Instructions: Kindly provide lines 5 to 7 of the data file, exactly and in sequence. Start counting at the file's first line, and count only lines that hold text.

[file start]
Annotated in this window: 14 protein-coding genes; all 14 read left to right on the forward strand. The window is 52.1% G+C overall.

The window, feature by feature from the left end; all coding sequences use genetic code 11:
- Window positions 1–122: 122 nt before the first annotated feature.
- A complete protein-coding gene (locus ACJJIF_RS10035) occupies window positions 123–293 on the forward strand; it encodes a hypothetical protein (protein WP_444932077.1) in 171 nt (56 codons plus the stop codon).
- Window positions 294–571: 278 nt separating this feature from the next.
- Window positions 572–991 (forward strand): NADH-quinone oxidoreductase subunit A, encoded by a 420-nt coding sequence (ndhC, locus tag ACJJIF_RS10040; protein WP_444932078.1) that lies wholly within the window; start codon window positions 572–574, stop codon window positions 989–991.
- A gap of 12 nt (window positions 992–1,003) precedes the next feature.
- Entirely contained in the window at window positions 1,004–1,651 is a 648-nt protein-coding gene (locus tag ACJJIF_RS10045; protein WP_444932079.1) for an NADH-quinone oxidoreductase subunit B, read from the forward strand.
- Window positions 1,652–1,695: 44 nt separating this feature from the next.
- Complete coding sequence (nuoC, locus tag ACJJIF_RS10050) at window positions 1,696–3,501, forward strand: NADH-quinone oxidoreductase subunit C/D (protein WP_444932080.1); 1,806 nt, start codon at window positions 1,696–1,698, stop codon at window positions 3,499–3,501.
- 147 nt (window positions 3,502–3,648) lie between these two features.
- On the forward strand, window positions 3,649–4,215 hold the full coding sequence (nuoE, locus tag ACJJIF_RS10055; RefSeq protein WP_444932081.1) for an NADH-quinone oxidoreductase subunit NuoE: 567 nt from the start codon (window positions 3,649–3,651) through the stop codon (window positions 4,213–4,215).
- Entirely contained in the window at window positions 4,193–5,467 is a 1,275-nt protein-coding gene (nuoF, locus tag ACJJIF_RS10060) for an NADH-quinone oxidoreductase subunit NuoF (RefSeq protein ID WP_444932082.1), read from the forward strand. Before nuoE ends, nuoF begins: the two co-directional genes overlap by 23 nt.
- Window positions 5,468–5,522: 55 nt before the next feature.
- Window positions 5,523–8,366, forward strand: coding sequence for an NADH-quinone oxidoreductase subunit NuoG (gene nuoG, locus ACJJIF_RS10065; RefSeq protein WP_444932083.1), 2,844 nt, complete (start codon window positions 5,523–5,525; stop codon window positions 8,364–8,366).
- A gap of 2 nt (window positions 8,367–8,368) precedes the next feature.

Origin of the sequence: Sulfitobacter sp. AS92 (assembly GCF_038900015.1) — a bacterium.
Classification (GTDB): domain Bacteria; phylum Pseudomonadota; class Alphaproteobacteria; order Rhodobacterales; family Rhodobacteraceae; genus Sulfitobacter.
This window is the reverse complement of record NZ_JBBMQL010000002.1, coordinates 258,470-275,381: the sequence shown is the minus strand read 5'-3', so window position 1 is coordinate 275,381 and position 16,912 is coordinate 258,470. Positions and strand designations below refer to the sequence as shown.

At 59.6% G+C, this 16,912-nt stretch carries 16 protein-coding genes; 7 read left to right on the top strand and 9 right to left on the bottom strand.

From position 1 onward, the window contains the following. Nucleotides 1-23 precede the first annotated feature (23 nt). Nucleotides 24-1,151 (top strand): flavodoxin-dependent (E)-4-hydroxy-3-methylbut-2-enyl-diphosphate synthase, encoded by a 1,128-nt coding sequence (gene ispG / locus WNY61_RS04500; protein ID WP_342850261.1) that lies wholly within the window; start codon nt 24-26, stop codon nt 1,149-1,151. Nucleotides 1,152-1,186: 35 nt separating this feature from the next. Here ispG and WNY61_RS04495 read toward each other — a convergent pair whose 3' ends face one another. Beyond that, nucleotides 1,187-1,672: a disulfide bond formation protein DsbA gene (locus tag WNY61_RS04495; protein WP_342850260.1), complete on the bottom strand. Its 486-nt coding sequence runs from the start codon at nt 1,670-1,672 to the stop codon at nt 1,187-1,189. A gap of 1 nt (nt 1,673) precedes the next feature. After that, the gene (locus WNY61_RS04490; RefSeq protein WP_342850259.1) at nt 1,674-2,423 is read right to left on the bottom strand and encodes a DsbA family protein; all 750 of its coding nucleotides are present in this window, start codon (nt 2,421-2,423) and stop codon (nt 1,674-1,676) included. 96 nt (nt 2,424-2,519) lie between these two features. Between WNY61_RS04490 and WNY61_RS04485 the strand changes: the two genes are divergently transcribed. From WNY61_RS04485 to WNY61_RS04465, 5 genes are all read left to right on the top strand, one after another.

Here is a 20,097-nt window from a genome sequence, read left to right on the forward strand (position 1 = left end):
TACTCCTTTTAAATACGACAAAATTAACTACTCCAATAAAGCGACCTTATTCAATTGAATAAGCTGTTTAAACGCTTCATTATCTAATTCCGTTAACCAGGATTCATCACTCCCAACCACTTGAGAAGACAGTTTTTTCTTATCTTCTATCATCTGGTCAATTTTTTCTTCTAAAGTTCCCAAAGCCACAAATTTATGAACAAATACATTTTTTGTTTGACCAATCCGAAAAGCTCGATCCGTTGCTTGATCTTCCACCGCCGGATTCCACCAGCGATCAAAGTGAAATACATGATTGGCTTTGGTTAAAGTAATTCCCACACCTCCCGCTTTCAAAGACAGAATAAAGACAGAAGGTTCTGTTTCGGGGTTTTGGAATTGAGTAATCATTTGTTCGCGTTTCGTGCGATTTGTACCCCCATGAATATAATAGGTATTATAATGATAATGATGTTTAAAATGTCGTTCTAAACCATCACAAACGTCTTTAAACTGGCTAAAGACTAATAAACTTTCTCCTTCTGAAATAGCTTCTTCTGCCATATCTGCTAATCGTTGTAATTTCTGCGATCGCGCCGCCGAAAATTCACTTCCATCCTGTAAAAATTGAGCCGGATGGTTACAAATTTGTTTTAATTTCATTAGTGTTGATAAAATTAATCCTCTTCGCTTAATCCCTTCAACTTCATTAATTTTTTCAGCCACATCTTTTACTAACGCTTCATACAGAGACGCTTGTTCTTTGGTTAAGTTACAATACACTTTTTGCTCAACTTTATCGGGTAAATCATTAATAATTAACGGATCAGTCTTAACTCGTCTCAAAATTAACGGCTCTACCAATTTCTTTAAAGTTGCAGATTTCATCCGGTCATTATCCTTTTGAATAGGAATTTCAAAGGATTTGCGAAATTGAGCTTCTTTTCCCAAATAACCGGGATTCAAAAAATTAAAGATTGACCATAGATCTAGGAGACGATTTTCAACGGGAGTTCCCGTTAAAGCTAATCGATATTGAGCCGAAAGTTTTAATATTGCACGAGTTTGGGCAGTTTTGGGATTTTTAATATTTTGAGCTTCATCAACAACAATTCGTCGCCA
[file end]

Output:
- Window positions 294–571: 278 nt separating this feature from the next.
- Window positions 572–991 (forward strand): NADH-quinone oxidoreductase subunit A, encoded by a 420-nt coding sequence (ndhC, locus tag ACJJIF_RS10040; protein WP_444932078.1) that lies wholly within the window; start codon window positions 572–574, stop codon window positions 989–991.
- A gap of 12 nt (window positions 992–1,003) precedes the next feature.